Why ‘no’ is the most important word in your child’s vocabulary (and how to encourage them to use it)
Why it's important
In a world of ‘yes’, ‘more’ and ‘positive vibes only’, the word ‘no’ gets a bad rap. Say ‘no’ too often and you’re a ‘negative Nancy’ or a ‘party pooper’. You’re not making the most of life’s opportunities or you’re too pessimistic. But ‘no’ is one of, if not the most important, tools in our vocabulary arsenal. Why? ‘No’ is what sets boundaries and protects us from harmful experiences. It’s what allows us to do with ourselves what we want to do – and not what others want or expect from us.
By extension, encouraging our children from an early age to say ‘no’ teaches them body autonomy and that they don’t have to agree to anything they don’t feel comfortable with. Communicating that it’s okay to say ‘no’ also teaches kids to listen and trust their gut instinct with people and situations. It also lays the groundwork for later in life when they gain independence and will be in higher-stakes consent situations as a teen and an adult, especially sexual experiences.
Of course, there will be periods in our children’s lives when it feels like ‘no’ is the only word they know. It might be frustrating, but by the process of arguing with parents, children learn valuable skills around conflict management, negotiation, empathy and patience – as well as gain confidence.
How you can encourage saying 'no'
Encouraging your children to practise saying ‘no’ can be an easy, everyday activity. When possible, allow them to think about and decide for themselves whether they want to do an activity. Role play situations with them where they might want to (or should) tell someone ‘no’ – from whether they want to wear their green T-shirt today to saying ‘no’ to unwanted touching.
A great way to encourage body autonomy is to allow children to decide whether they want to hug or kiss their relatives at family events. It might tick off Grandma or Uncle Geoff if they ask for a hug at Christmas and you don’t tell your child they need to comply, but their mild annoyance is of far less importance than the values you’re teaching your child by allowing them to decide for themselves.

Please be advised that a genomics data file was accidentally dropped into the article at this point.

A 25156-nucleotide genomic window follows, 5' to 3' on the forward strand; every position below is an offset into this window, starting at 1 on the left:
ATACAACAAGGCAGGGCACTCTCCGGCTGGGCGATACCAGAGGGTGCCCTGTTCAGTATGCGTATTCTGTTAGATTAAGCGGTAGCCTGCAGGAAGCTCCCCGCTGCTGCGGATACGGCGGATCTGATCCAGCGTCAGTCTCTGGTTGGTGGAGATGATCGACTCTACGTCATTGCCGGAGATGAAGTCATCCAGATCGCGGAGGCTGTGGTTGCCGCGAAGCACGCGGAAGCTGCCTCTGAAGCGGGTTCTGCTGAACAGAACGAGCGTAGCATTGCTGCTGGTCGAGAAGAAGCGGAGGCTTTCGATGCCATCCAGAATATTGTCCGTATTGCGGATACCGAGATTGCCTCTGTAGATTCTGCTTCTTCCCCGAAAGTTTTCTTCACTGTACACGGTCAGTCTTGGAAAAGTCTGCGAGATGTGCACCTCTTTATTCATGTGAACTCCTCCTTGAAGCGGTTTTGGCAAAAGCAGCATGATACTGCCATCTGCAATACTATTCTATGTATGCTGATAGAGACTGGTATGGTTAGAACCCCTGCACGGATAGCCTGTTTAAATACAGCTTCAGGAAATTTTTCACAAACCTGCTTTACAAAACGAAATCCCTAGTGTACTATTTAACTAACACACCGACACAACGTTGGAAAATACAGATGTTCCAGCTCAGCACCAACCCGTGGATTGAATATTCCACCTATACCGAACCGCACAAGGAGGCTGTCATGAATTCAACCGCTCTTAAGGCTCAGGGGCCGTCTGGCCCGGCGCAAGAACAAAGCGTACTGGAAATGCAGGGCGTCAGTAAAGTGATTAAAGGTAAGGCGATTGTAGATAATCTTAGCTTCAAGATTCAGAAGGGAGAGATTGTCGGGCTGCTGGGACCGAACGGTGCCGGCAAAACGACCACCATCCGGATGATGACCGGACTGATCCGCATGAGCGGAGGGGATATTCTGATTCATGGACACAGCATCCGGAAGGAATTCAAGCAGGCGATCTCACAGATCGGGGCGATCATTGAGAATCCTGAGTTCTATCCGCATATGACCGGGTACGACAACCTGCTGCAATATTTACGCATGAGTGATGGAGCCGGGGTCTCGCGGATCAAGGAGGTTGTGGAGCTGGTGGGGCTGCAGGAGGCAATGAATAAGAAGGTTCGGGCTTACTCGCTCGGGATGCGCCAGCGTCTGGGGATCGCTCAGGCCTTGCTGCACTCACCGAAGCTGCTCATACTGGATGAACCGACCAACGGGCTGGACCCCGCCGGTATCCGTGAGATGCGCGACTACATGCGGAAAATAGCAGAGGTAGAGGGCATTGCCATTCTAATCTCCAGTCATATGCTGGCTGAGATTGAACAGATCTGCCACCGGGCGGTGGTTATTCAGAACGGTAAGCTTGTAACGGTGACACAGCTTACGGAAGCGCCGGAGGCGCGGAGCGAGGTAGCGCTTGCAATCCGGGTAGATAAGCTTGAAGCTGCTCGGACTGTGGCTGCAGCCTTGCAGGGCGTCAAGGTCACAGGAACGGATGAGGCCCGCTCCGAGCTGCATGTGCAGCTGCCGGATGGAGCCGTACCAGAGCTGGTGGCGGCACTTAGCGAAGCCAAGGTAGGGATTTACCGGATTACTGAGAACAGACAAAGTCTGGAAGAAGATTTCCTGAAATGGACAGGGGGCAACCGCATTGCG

You might say: ‘You know how I’ve spoken to you before about how if anyone ever asks to see or touch or shows you their private parts, that you must come and tell me or another trusted adult straight away? Well, it’s very important you know that this rule applies to the internet as well. If anyone ever shows you anything involving – or even speaks about – private parts, you need to turn off the device and come to me or a trusted adult straight away.’
When you need to tell them ‘no’
There will be times when negotiation is not an option and you simply have to put your foot down. That’s okay! It won’t contradict their right to say ‘no’ if you explain to them why. Let them know that, while they’re still children, there will be times when mum and/or dad (or other mum, or grandma, or whoever) will have to say ‘no’ to something they want to do for their own health and safety. Then don’t just tell them, ‘Because I said so!’ (Even though it’s tempting at times). Tell them why you’re saying ‘no’.
When they want an ice cream, tell them you’re saying ‘no’ because we need to respect our bodies by putting food into them that nourishes them. Let them know they can’t have the new toy because money needs to be mostly spent on needs – and we don’t always need new ‘stuff’. If they want to know why they can’t climb along the edge of a ledge, talk to them about risk and not putting our bodies in the way of harm. Telling them the reasons why they can’t do or have some things – rather than just ‘no’ – helps them to understand that denials have important reasons behind them that need to be respected.
- A Mighty Girl (‘The world’s largest collection of books, toys and movies for smart, confident, and courageous girls’)
- URStrong Dana Kerford (teacher and friendship expert)
- Consent Parenting
- Safe Secure Kids (teaching consent)
- check out our fact sheet series ‘Let’s talk’ to support parents and caregivers with their conversations at home